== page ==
Rugby goes underwater in Putney
Britain has a fine tradition for enjoying bizarre sports, so it should come as no surprise that the UK's first underwater rugby club has just been founded in Putney.
What is perhaps more surprising is this strange submarine activity has been in existence more than 50 years, after being created in Germany in 1961.
Pioneering of the sport here PURE Underwater Rugby held its first training session last month September at Putney Leisure Centre and is now looking for new members to join the team.
Rob Bonnar, the club secretary, said: "It is a niche sport and the lack of knowledge about it really holds people back at the moment.
"Traditional rugby is obviously great, but UNderwater Rugby has a big selling point as it is the only game in the world played in three dimensions. So, when you are planning a strategy in underwater rugby, you have to plan it in three dimensions."
He also emphasised that good players rely not just on strength and speed but also breath control and swimming technique, while the support from the water reduces the chances of stress injuries.
A World Cup is played every four year, with the last championships, held in Finland, seeing 14 nations from three continents battle it out for the trophy.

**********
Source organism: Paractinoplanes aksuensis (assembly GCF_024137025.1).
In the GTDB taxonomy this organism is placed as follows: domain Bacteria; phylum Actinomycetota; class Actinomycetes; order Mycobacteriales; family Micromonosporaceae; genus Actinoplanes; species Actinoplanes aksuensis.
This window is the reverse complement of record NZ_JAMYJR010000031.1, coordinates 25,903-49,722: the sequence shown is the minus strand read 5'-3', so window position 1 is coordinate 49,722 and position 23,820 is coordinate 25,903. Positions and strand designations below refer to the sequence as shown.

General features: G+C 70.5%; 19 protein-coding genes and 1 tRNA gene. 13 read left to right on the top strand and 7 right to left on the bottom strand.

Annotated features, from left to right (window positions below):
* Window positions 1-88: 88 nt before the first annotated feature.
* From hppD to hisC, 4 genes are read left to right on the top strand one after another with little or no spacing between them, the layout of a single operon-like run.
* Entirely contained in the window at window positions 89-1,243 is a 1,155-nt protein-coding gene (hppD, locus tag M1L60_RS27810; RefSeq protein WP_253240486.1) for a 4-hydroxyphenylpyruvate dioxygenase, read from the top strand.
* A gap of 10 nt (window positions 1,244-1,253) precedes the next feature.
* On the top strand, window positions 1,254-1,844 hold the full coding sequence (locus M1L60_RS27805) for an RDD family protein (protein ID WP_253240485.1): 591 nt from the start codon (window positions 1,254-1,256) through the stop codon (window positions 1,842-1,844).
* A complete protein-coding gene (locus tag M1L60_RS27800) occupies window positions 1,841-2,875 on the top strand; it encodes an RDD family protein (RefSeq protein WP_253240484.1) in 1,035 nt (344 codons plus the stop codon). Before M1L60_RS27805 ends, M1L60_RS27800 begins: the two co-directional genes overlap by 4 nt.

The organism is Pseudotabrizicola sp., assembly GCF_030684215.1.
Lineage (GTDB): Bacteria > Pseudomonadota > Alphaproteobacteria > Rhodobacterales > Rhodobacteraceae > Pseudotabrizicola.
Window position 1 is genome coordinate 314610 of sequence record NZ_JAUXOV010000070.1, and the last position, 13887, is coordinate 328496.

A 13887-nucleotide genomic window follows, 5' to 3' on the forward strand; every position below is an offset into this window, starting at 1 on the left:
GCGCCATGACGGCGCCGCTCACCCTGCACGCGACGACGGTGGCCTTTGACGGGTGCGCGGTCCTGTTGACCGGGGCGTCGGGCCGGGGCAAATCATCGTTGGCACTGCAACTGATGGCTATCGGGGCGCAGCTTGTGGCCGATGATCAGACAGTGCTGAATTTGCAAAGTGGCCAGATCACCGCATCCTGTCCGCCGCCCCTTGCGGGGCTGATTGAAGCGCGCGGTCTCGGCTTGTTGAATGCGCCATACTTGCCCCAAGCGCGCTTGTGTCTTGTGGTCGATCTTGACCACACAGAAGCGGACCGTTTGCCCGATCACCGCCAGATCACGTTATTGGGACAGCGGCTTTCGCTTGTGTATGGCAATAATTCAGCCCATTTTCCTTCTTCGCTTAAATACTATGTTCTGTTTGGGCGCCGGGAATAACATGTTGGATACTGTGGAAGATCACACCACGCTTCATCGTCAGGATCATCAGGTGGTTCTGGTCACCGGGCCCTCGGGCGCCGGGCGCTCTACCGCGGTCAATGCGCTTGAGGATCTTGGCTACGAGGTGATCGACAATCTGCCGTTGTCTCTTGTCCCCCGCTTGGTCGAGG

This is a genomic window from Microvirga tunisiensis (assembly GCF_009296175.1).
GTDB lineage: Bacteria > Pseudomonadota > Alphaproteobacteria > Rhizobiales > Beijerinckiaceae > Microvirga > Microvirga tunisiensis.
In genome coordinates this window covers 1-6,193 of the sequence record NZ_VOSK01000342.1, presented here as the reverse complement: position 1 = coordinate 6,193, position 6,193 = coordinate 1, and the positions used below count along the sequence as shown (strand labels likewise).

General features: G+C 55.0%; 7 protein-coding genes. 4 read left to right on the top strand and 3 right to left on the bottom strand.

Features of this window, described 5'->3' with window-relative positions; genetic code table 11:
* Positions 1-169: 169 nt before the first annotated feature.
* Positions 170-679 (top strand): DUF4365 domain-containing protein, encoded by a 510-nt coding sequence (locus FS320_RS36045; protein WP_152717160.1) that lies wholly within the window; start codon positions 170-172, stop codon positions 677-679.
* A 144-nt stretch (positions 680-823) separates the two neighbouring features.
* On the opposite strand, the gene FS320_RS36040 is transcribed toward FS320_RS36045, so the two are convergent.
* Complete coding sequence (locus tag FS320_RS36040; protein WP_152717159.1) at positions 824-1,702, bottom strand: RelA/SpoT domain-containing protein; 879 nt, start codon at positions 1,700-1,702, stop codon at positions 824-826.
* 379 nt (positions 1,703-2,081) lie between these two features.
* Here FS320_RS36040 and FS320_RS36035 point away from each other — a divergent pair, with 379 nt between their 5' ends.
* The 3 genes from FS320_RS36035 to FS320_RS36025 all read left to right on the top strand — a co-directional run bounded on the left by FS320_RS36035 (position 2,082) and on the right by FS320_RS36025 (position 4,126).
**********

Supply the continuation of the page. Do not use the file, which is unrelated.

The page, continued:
Norway took a clean sweep, winning both the men's final against Germany, and the women's tournament over Sweden
England has never had a team but PURE has already secured an invitation to take part in the World Alternative Games in September 1 in Wales next year.
Lessons cost £5 a week and potential underwater rugby players will also have to pay a membership fee of £12 to the British Sub Aqua Club.
Sessions are Thurdays, from 9.30pm to 10.30pm, at Putney Leisure Centre call 020 8785 0388 for more information.
UNDERWATER RUGBY RULES
Underwater rugby is played between two teams of 12 players, with the maximum of six players in the water per team at a time.
Positions are divided into two goalkeepers, two forwards, and two defenders.
Replacements may dive in only after the player is fully out of the pool.
Points are scored by placing the plastic ball fillled with salt water in baskets placed underwater on opposite sides of the pool.
The game consists of 15 minutes halves with a five minutes half time break
The pool depth must be between three-and-a-half and five metres.
The ball is allowed to break the surface but must not leave the water completely.
There should be at least three referees for each game - two located in the water, with scuba gear, and one on the surface.
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